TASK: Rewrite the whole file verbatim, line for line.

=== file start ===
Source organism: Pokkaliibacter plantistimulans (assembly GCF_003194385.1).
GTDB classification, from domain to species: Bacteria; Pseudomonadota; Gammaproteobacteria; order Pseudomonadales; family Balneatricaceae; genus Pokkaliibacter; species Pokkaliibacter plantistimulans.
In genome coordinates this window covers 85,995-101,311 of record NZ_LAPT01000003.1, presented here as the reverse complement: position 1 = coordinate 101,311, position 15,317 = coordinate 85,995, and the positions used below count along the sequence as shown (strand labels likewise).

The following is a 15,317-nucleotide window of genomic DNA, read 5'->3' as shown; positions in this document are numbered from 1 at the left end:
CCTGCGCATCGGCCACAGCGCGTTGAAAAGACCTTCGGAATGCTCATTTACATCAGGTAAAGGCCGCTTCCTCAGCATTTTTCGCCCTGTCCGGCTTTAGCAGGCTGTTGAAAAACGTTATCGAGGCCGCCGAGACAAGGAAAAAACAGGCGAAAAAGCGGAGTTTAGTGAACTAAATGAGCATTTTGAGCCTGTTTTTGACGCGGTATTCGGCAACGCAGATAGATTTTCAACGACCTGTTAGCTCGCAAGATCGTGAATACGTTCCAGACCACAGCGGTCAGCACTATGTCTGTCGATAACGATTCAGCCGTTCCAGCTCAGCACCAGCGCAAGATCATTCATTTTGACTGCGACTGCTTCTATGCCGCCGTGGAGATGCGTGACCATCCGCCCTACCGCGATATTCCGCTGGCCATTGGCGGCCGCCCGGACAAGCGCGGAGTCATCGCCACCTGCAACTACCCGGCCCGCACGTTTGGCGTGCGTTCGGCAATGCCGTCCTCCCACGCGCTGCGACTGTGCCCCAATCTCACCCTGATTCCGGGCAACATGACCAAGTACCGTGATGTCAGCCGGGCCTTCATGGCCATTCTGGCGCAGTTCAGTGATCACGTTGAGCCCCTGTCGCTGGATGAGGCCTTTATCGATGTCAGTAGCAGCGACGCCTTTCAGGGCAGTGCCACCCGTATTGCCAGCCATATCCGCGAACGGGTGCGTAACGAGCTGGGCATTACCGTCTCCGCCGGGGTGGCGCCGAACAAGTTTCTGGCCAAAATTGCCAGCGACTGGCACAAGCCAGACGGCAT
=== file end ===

Source organism: Pokkaliibacter plantistimulans (assembly GCF_003194385.1).
GTDB classification, from domain to species: Bacteria; Pseudomonadota; Gammaproteobacteria; order Pseudomonadales; family Balneatricaceae; genus Pokkaliibacter; species Pokkaliibacter plantistimulans.
In genome coordinates this window covers 85,995-101,311 of record NZ_LAPT01000003.1, presented here as the reverse complement: position 1 = coordinate 101,311, position 15,317 = coordinate 85,995, and the positions used below count along the sequence as shown (strand labels likewise).

The following is a 15,317-nucleotide window of genomic DNA, read 5'->3' as shown; positions in this document are numbered from 1 at the left end:
CCTGCGCATCGGCCACAGCGCGTTGAAAAGACCTTCGGAATGCTCATTTACATCAGGTAAAGGCCGCTTCCTCAGCATTTTTCGCCCTGTCCGGCTTTAGCAGGCTGTTGAAAAACGTTATCGAGGCCGCCGAGACAAGGAAAAAACAGGCGAAAAAGCGGAGTTTAGTGAACTAAATGAGCATTTTGAGCCTGTTTTTGACGCGGTATTCGGCAACGCAGATAGATTTTCAACGACCTGTTAGCTCGCAAGATCGTGAATACGTTCCAGACCACAGCGGTCAGCACTATGTCTGTCGATAACGATTCAGCCGTTCCAGCTCAGCACCAGCGCAAGATCATTCATTTTGACTGCGACTGCTTCTATGCCGCCGTGGAGATGCGTGACCATCCGCCCTACCGCGATATTCCGCTGGCCATTGGCGGCCGCCCGGACAAGCGCGGAGTCATCGCCACCTGCAACTACCCGGCCCGCACGTTTGGCGTGCGTTCGGCAATGCCGTCCTCCCACGCGCTGCGACTGTGCCCCAATCTCACCCTGATTCCGGGCAACATGACCAAGTACCGTGATGTCAGCCGGGCCTTCATGGCCATTCTGGCGCAGTTCAGTGATCACGTTGAGCCCCTGTCGCTGGATGAGGCCTTTATCGATGTCAGTAGCAGCGACGCCTTTCAGGGCAGTGCCACCCGTATTGCCAGCCATATCCGCGAACGGGTGCGTAACGAGCTGGGCATTACCGTCTCCGCCGGGGTGGCGCCGAACAAGTTTCTGGCCAAAATTGCCAGCGACTGGCACAAGCCAGACGGCAT